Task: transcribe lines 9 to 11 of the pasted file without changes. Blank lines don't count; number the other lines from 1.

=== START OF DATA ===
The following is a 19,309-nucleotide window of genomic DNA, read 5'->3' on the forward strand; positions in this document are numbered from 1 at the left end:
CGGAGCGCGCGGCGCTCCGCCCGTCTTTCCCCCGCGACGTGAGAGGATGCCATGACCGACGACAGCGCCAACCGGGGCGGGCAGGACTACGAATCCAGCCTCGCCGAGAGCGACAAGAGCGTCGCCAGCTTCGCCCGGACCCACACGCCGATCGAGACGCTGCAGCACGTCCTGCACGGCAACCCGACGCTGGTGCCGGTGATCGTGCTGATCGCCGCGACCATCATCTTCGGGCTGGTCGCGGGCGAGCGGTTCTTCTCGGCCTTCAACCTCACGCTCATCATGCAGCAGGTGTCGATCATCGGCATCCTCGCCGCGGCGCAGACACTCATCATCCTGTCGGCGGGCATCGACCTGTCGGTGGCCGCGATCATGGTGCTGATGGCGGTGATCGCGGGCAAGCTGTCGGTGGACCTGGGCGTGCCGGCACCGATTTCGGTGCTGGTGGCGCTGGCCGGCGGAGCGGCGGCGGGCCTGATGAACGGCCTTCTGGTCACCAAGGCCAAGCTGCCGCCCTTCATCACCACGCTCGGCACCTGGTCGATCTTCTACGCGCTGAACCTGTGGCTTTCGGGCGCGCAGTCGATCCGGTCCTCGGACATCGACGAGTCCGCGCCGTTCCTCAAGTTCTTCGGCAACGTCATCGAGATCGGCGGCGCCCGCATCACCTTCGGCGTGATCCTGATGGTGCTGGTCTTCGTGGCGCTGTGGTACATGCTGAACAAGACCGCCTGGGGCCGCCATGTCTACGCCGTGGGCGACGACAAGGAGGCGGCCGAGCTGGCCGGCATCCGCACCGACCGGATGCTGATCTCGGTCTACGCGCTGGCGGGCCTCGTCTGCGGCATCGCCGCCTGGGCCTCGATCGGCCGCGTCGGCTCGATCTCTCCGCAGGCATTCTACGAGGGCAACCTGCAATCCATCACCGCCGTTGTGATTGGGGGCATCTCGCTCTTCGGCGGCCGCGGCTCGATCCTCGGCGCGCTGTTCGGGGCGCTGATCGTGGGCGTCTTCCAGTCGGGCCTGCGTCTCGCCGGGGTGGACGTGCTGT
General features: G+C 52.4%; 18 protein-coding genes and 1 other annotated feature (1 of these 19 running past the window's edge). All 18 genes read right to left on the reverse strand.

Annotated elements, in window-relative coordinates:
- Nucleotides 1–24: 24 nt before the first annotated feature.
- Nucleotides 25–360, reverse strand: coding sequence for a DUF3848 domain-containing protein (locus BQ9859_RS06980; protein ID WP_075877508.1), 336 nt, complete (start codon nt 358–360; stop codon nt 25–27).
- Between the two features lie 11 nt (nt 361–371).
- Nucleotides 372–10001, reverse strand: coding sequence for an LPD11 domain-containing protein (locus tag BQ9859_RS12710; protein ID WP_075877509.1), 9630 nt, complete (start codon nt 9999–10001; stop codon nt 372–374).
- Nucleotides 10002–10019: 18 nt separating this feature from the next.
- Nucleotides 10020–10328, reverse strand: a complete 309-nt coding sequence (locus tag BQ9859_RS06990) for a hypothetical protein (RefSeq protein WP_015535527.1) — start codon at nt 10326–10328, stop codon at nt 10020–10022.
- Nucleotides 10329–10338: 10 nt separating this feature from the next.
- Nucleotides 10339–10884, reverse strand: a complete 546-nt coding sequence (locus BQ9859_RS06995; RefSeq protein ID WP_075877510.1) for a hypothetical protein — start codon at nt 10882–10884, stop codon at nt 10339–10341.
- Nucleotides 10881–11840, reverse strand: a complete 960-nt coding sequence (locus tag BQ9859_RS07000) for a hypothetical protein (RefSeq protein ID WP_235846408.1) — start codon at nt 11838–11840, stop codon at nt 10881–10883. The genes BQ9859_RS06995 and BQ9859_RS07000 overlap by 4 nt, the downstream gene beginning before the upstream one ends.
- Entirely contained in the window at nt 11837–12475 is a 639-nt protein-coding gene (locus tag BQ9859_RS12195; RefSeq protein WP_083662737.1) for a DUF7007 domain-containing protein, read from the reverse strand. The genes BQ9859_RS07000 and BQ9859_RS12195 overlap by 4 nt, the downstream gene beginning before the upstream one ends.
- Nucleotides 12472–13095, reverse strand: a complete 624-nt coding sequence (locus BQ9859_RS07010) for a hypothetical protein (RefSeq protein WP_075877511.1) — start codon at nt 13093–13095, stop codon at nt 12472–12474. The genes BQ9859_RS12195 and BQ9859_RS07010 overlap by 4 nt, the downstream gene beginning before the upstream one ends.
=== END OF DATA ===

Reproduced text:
- Nucleotides 10002–10019: 18 nt separating this feature from the next.
- Nucleotides 10020–10328, reverse strand: a complete 309-nt coding sequence (locus tag BQ9859_RS06990) for a hypothetical protein (RefSeq protein WP_015535527.1) — start codon at nt 10326–10328, stop codon at nt 10020–10022.
- Nucleotides 10329–10338: 10 nt separating this feature from the next.